Physical activity is associated with a reduced risk of non-communicable diseases. A recent Japanese national health and nutrition survey has demonstrated that only 12.9% of young women exercise regularly despite these health benefits. Moreover, sufficient evidence exists that a nudge can encourage stair climbing. However, studies examining the effects of nudge message content are lacking. To address this research gap, this study investigated the effectiveness of the nudge message content for young women for encouraging the use of stairs instead of escalators at a train station.
We employed a quasi-experimental design and conducted a count of individuals who used stairs/escalators over a span of 36 days. A 3-week baseline period was followed by two 3-week periods with motivational message interventions. The first 3-week intervention used a nudge that emphasized a healthy lifestyle, whereas that for the second 3-week intervention highlighted an environmentally friendly lifestyle. Chi-square tests were conducted to compare the use of stairs versus escalators at the baseline and between the two 3-week interventions with nudge messages for healthy and environmentally friendly lifestyles.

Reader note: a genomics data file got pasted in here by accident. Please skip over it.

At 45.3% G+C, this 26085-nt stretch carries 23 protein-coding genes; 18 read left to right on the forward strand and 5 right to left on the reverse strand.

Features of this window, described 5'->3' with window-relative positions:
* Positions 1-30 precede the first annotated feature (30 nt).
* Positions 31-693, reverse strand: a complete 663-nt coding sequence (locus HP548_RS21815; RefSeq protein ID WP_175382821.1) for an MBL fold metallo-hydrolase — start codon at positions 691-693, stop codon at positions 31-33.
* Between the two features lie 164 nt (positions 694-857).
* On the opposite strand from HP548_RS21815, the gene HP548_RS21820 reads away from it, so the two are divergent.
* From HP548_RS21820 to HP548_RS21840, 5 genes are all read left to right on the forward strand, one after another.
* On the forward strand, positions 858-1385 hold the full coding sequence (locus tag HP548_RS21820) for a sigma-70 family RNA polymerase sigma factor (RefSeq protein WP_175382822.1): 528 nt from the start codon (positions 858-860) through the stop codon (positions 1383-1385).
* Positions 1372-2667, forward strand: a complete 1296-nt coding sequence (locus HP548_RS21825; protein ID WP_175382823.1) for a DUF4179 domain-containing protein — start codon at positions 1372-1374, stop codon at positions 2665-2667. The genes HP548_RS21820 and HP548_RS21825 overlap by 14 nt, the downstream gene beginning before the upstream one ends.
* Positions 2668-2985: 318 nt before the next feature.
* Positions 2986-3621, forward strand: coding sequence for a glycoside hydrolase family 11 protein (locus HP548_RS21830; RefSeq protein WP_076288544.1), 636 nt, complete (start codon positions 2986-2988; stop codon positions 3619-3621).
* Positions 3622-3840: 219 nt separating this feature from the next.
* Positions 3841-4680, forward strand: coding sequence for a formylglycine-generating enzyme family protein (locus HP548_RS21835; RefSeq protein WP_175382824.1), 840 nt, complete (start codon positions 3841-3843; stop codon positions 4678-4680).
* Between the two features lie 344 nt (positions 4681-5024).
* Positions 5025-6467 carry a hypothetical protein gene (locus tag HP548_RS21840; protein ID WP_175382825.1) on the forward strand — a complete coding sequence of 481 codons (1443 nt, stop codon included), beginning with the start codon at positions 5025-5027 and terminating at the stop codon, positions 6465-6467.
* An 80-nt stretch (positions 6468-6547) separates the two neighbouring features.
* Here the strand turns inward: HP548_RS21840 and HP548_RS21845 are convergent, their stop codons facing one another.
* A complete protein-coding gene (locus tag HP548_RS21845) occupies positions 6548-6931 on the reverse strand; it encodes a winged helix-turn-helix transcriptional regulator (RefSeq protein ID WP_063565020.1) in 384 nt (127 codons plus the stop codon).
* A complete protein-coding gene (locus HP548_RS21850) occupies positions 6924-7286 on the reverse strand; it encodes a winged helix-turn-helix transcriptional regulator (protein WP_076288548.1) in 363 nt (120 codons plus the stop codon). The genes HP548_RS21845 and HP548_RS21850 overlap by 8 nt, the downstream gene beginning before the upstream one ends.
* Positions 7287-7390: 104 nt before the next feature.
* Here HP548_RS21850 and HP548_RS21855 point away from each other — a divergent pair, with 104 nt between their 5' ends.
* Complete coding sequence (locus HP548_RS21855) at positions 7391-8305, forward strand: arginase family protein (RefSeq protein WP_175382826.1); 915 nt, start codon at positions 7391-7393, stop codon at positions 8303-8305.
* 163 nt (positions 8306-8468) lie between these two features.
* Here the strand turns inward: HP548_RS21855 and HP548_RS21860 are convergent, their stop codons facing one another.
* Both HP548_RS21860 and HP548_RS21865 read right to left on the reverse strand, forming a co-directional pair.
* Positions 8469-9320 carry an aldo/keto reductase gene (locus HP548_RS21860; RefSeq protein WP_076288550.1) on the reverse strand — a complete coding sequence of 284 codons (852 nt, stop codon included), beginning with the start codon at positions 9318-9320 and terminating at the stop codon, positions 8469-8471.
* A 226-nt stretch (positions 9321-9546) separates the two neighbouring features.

The authors noted 34,696 observations of individuals using stairs or adjacent escalators within the study period. The results indicate that the use of stairs significantly increased among young women only during the intervention period with environmentally friendly nudge messages, which were considered to be more effective among young women than the healthy lifestyle nudge messages. Accordingly, we suggest that attention toward a content that can motivate the target population should be increased in formulating nudge messages aimed at health promotion.